A Nigerian woman in her 30s, living in Delhi for over a month, tested positive for monkeypox Wednesday, taking the capital’s tally to four. This is the country’s ninth case, and the first case in a woman, with most cases being detected in young men so far.
Globally too, the cases of monkeypox have been disproportionately reported among men. “We’re seeing cases that are largely focused on men… There have been some cases reported in women and children, but these have been very limited,” said Andy Seale, an advisor on sexually transmitted infections at World Health Organisation, in a video from the organisation.
The woman had no history of international travel in the last 21 days. None of the four persons who tested positive for the infection in Delhi had any history of international travel. In contrast, so far, all five cases reported from Kerala have a history of travel from UAE.
This is the third Nigerian national to test positive for the infection in Delhi, with one more suspected to have the infection admitted to Delhi’s nodal Lok Nayak hospital.
There is no history of contact between the four Nigerians, according to people in the know of the matter. All four persons have been living in different areas in Delhi for a month to a year. The three confirmed and the fourth suspected case appears to have similar symptoms. “All four persons have fever, typical rashes (similar to the ones seen in the first case from the city), ulcers in the mouth and thighs,” according to a doctor from Lok Nayak hospital, which was the only hospital designated for isolating confirmed and suspected cases of the infection till Tuesday.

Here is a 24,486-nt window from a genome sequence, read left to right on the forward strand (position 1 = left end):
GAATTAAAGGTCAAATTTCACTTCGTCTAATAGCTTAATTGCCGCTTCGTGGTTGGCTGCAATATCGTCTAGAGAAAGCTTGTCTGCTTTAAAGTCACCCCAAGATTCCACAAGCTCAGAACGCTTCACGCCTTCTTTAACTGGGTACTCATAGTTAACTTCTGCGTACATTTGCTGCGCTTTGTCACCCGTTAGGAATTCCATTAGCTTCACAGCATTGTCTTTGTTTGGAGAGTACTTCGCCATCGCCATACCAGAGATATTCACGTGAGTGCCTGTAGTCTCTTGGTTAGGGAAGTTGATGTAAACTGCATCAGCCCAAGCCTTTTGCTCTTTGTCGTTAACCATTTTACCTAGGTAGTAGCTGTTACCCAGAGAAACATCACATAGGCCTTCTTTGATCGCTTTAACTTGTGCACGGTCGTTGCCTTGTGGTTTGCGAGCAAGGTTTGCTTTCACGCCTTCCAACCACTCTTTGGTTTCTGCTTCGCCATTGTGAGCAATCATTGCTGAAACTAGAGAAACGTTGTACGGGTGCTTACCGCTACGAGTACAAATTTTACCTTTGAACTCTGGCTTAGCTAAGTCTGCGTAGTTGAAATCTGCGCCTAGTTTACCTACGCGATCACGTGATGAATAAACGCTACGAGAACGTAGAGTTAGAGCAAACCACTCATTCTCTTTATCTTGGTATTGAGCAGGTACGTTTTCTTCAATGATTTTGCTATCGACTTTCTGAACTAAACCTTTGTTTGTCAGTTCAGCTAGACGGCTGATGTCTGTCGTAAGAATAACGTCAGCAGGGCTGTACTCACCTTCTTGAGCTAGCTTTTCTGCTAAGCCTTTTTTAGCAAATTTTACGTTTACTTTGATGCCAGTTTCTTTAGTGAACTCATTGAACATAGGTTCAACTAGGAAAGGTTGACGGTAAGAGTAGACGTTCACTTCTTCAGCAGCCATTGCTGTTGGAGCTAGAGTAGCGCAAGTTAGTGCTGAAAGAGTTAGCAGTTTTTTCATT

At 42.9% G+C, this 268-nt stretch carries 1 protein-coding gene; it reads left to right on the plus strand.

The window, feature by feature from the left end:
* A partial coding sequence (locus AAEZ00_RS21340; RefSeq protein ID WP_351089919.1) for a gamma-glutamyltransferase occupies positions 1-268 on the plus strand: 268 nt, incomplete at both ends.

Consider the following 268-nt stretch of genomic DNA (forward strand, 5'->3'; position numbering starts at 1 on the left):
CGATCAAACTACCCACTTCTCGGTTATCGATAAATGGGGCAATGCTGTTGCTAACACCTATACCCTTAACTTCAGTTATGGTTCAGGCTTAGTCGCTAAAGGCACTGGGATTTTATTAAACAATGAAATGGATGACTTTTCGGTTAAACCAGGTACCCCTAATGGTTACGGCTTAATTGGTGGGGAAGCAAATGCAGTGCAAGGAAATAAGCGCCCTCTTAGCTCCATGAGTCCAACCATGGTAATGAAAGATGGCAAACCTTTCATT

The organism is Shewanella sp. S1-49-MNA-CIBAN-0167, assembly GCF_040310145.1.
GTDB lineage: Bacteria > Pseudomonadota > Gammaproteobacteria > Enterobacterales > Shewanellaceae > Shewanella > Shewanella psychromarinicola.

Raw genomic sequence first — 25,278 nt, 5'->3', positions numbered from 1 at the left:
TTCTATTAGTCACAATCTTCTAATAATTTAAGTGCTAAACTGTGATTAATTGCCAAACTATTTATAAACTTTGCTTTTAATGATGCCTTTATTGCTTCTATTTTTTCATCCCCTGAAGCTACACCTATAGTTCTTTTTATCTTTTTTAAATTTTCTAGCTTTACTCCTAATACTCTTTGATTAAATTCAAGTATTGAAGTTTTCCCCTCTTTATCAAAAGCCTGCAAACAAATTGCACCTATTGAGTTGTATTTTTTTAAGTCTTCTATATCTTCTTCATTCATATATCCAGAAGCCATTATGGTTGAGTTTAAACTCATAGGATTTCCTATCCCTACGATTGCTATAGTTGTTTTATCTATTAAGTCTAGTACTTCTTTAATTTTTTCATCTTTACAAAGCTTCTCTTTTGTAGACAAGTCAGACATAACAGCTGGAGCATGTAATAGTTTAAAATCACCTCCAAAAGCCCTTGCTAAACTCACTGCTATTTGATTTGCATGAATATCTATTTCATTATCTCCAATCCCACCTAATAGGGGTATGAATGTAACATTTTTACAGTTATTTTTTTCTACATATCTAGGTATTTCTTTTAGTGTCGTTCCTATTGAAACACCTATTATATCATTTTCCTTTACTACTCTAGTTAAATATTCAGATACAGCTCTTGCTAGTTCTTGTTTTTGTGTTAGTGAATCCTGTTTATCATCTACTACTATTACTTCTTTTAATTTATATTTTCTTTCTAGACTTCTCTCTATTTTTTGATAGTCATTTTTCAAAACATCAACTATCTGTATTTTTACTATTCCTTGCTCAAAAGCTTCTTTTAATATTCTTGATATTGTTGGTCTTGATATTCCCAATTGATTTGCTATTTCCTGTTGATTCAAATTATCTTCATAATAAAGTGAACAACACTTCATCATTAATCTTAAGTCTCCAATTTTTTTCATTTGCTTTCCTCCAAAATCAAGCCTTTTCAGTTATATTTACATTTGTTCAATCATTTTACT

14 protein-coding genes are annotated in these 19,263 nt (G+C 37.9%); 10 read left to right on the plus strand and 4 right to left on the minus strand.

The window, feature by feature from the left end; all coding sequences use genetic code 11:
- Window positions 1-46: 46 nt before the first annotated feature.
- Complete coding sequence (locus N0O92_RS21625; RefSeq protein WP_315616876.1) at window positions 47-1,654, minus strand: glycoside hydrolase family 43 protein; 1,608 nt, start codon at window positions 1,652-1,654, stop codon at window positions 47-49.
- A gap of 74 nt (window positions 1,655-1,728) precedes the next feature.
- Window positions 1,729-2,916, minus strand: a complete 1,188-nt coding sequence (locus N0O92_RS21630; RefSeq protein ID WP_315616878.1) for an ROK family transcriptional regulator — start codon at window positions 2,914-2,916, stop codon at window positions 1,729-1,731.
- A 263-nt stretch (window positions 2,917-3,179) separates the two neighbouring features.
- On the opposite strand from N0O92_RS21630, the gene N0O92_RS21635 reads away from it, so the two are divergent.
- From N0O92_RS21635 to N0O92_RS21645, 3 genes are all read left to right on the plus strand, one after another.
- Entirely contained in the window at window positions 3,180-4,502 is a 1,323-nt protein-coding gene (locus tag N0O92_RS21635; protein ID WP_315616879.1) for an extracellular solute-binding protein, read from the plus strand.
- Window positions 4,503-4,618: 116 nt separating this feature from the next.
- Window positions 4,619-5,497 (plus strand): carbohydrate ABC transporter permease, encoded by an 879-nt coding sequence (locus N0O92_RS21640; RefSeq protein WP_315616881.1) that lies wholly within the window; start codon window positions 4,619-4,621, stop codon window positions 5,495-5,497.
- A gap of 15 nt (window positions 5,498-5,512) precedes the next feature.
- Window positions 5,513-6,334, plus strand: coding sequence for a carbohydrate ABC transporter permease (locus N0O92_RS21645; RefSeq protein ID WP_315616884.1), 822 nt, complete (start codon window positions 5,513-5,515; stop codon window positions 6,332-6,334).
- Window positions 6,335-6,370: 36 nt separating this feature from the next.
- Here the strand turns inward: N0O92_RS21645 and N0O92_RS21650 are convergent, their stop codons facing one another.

Delhi’s first case of the infection was discharged Tuesday after testing negative on two subsequent tests one day apart and all lesions healing. Another person from Ghaziabad suspected to have the infection was discharged from the hospital last week after he tested negative and was diagnosed with chickenpox.
With four cases of monkeypox reported in Delhi, surveillance teams and doctors have reported an increase in people checking in about their lesions. “We are getting calls from healthcare facilities about people with lesions, in almost 90% of the cases it is chickenpox,” said a surveillance officer. A city doctor also said that they were getting queries from patients.
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As part of the government’s preparedness measures, isolation rooms were also readied in two other Delhi government hospitals and three private hospitals.
Monkeypox is a self-limiting viral infection that is transmitted by close skin-to-skin, mouth-to-mouth or sexual contact with a person having pox-like lesions. It can be transmitted through infected materials like linens. Big respiratory droplets are also known to affect if a person has prolonged close contact with an infected person.
The most common symptoms include fever, headache, muscle aches, back pain, low energy and swollen lymph nodes, along with pox-like rashes that last for two to three weeks. It is a self-limiting disease but can lead to death, especially among children and those with weak immune systems. Complications include pneumonia, secondary skin infections, confusion and eye problems.